Like this comment
Posted by jack
a resident of Adobe-Meadow
on Aug 28, 2009 at 10:03 am

Who wants to have the last word?! :-)


Like this comment
Posted by Crescent Park Dad
a resident of Crescent Park
on Aug 28, 2009 at 10:44 am

I've grown tired of the donut jokes (some of the other threads on this forum). These guys are willing to risk their lives for you, your family...total strangers. Yet people still want to go to the old and tired donut shop reference - either through sarcasm (in general) or to imply that the PAPD is too lazy to do their jobs properly or in a timely manner.

Yeah, they signed up to be a police officer, so the 100 year old joke is going to get used now and then. But what's wrong with showing a little more restraint and respect towards those who are out there risking their lives for you? Especially in a situation where they actually did a very good job?

Rant over, moving on.


Like this comment
Posted by Hugh
a resident of Terman Middle School
on Aug 28, 2009 at 10:54 am

Deja Vu:

In a civil society, there are rules that govern behavoir, when those rules are followed, injury rarely occurs, when rules are not followed, the outcome is unpredictable and often less desirable.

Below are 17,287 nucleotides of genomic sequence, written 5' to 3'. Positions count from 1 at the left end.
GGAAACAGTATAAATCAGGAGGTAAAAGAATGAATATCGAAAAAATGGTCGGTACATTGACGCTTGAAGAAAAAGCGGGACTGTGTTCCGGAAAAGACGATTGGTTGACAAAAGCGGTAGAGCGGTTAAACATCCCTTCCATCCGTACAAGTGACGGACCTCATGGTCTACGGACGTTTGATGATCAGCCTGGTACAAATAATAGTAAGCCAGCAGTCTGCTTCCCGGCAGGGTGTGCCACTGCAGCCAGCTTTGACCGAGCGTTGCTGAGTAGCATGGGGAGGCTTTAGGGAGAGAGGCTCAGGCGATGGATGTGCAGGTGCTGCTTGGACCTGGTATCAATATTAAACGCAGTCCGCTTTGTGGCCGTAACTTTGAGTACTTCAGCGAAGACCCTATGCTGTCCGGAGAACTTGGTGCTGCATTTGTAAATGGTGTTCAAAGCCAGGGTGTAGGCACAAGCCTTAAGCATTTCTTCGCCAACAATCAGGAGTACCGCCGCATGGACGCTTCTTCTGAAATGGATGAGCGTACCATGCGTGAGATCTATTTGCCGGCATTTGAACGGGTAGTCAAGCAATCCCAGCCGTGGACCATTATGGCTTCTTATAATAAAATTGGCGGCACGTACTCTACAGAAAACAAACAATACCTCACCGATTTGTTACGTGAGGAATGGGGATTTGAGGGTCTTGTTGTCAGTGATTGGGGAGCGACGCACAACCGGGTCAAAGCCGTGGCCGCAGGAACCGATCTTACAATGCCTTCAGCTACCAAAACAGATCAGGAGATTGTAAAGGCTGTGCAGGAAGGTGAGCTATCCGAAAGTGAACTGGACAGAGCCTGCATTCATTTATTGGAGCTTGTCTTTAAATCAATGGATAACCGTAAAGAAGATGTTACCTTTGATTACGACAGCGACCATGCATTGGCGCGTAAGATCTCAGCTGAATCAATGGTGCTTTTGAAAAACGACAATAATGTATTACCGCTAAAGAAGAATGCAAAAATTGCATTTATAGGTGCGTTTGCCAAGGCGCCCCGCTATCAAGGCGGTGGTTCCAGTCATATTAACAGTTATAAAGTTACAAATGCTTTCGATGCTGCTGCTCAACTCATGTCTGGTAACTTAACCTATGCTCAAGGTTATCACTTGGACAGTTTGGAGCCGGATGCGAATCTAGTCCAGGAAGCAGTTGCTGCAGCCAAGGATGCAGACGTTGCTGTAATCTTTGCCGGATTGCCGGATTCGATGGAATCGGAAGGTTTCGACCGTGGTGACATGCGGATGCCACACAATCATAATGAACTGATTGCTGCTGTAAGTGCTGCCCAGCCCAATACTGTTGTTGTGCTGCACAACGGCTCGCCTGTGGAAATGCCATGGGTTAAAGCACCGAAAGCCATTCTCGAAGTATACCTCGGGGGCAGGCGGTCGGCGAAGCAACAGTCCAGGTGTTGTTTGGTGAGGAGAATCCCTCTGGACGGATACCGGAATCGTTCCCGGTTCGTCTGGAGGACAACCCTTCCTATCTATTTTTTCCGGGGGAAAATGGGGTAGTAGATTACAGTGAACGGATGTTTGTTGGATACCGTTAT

Like this comment
Posted by Mike
a resident of Crescent Park
on Aug 28, 2009 at 10:56 am

Everybody should like it when the police do a good job. But that is what they were hired to do-a good job. Just like most of us, we are employed to do a good job, not mediocre or poor jobs.

The problem is similar to grade inflation. When public employees do a good job someone almost always wants to elevate it to extraordinary status. And from there the myth grows.

Is the problem that we expect less than good performance from public employees and are surprised when it is good? Maybe time to reset our standards.

Let's acknowledge good work as just that, and save praise for really above and beyond the call of duty accomplishments. That is how they and we and most of the American workforce keep our jobs-meeting or exceeding expectations.


Like this comment
Posted by Native
a resident of Palo Alto High School
on Aug 28, 2009 at 11:26 am

My mom has a friend whose son was a PA police officer. He quit because PAs expected too much and were condescending "we pay our taxes - do your job". It's not easy to be a cop anywhere. They literally risk their lives for us. And in PA, they need a college degree. It's a job where people can be rude to them but they have to be polite back. How many people want to go to work each day with that sort of feedback?

Let's appreciate what we've got. When people become victims of crime, they are happy to see policemen.